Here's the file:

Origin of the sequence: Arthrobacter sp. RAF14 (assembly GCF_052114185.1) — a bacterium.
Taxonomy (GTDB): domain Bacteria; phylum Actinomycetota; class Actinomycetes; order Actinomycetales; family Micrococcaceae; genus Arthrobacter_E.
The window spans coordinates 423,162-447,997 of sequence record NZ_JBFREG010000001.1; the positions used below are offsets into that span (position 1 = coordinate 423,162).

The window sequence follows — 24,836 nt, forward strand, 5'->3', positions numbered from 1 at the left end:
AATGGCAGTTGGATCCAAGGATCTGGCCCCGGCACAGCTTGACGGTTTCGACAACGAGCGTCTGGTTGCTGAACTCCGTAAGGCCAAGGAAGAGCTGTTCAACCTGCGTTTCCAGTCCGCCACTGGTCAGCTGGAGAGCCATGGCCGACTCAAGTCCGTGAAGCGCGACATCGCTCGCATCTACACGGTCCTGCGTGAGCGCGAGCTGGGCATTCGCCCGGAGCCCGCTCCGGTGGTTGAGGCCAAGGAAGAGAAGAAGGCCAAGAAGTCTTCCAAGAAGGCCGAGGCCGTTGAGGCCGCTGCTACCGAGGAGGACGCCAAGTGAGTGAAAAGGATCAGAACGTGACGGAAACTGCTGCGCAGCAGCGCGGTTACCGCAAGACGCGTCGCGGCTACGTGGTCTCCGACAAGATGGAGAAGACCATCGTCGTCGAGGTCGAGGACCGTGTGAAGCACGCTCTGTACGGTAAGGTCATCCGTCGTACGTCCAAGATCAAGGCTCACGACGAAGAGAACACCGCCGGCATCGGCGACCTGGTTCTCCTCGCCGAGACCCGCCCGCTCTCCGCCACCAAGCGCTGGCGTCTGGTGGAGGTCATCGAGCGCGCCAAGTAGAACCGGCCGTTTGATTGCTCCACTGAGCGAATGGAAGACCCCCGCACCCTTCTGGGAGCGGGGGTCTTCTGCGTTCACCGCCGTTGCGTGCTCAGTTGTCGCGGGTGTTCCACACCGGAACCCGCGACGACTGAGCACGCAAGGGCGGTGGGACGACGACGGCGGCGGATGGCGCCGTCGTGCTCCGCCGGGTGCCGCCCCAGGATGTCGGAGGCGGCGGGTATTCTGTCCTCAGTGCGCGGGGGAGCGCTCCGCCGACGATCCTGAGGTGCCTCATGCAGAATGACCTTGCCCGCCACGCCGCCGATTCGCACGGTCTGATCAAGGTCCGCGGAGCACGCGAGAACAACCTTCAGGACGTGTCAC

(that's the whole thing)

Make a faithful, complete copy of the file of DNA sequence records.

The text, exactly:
Origin of the sequence: Arthrobacter sp. RAF14 (assembly GCF_052114185.1) — a bacterium.
Taxonomy (GTDB): domain Bacteria; phylum Actinomycetota; class Actinomycetes; order Actinomycetales; family Micrococcaceae; genus Arthrobacter_E.
The window spans coordinates 423,162-447,997 of sequence record NZ_JBFREG010000001.1; the positions used below are offsets into that span (position 1 = coordinate 423,162).

The window sequence follows — 24,836 nt, forward strand, 5'->3', positions numbered from 1 at the left end:
AATGGCAGTTGGATCCAAGGATCTGGCCCCGGCACAGCTTGACGGTTTCGACAACGAGCGTCTGGTTGCTGAACTCCGTAAGGCCAAGGAAGAGCTGTTCAACCTGCGTTTCCAGTCCGCCACTGGTCAGCTGGAGAGCCATGGCCGACTCAAGTCCGTGAAGCGCGACATCGCTCGCATCTACACGGTCCTGCGTGAGCGCGAGCTGGGCATTCGCCCGGAGCCCGCTCCGGTGGTTGAGGCCAAGGAAGAGAAGAAGGCCAAGAAGTCTTCCAAGAAGGCCGAGGCCGTTGAGGCCGCTGCTACCGAGGAGGACGCCAAGTGAGTGAAAAGGATCAGAACGTGACGGAAACTGCTGCGCAGCAGCGCGGTTACCGCAAGACGCGTCGCGGCTACGTGGTCTCCGACAAGATGGAGAAGACCATCGTCGTCGAGGTCGAGGACCGTGTGAAGCACGCTCTGTACGGTAAGGTCATCCGTCGTACGTCCAAGATCAAGGCTCACGACGAAGAGAACACCGCCGGCATCGGCGACCTGGTTCTCCTCGCCGAGACCCGCCCGCTCTCCGCCACCAAGCGCTGGCGTCTGGTGGAGGTCATCGAGCGCGCCAAGTAGAACCGGCCGTTTGATTGCTCCACTGAGCGAATGGAAGACCCCCGCACCCTTCTGGGAGCGGGGGTCTTCTGCGTTCACCGCCGTTGCGTGCTCAGTTGTCGCGGGTGTTCCACACCGGAACCCGCGACGACTGAGCACGCAAGGGCGGTGGGACGACGACGGCGGCGGATGGCGCCGTCGTGCTCCGCCGGGTGCCGCCCCAGGATGTCGGAGGCGGCGGGTATTCTGTCCTCAGTGCGCGGGGGAGCGCTCCGCCGACGATCCTGAGGTGCCTCATGCAGAATGACCTTGCCCGCCACGCCGCCGATTCGCACGGTCTGATCAAGGTCCGCGGAGCACGCGAGAACAACCTTCAGGACGTGTCAC